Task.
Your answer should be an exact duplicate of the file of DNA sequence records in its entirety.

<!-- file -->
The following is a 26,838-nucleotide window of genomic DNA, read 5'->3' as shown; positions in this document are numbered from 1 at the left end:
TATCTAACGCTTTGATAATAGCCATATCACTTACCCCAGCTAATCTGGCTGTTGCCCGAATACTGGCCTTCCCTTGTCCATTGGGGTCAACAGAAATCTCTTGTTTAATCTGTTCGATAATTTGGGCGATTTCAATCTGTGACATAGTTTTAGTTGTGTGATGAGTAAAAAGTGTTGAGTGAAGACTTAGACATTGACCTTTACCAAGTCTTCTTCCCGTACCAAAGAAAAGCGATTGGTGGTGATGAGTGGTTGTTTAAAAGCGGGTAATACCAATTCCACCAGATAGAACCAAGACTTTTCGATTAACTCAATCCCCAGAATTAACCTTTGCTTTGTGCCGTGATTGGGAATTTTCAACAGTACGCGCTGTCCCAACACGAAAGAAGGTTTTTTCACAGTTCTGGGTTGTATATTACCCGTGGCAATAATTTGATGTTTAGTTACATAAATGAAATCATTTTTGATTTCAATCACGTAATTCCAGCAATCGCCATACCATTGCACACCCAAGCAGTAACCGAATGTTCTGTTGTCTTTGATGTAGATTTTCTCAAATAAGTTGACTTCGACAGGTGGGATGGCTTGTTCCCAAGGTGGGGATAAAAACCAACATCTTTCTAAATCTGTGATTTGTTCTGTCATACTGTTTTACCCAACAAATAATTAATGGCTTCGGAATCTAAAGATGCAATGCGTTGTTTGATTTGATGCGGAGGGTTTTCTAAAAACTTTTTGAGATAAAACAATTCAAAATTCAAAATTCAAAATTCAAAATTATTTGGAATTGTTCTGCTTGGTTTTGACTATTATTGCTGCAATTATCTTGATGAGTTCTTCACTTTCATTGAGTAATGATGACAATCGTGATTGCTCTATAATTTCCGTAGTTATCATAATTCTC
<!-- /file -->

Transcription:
The following is a 26,838-nucleotide window of genomic DNA, read 5'->3' as shown; positions in this document are numbered from 1 at the left end:
TATCTAACGCTTTGATAATAGCCATATCACTTACCCCAGCTAATCTGGCTGTTGCCCGAATACTGGCCTTCCCTTGTCCATTGGGGTCAACAGAAATCTCTTGTTTAATCTGTTCGATAATTTGGGCGATTTCAATCTGTGACATAGTTTTAGTTGTGTGATGAGTAAAAAGTGTTGAGTGAAGACTTAGACATTGACCTTTACCAAGTCTTCTTCCCGTACCAAAGAAAAGCGATTGGTGGTGATGAGTGGTTGTTTAAAAGCGGGTAATACCAATTCCACCAGATAGAACCAAGACTTTTCGATTAACTCAATCCCCAGAATTAACCTTTGCTTTGTGCCGTGATTGGGAATTTTCAACAGTACGCGCTGTCCCAACACGAAAGAAGGTTTTTTCACAGTTCTGGGTTGTATATTACCCGTGGCAATAATTTGATGTTTAGTTACATAAATGAAATCATTTTTGATTTCAATCACGTAATTCCAGCAATCGCCATACCATTGCACACCCAAGCAGTAACCGAATGTTCTGTTGTCTTTGATGTAGATTTTCTCAAATAAGTTGACTTCGACAGGTGGGATGGCTTGTTCCCAAGGTGGGGATAAAAACCAACATCTTTCTAAATCTGTGATTTGTTCTGTCATACTGTTTTACCCAACAAATAATTAATGGCTTCGGAATCTAAAGATGCAATGCGTTGTTTGATTTGATGCGGAGGGTTTTCTAAAAACTTTTTGAGATAAAACAATTCAAAATTCAAAATTCAAAATTCAAAATTATTTGGAATTGTTCTGCTTGGTTTTGACTATTATTGCTGCAATTATCTTGATGAGTTCTTCACTTTCATTGAGTAATGATGACAATCGTGATTGCTCTATAATTTCCGTAGTTATCATAATTCTC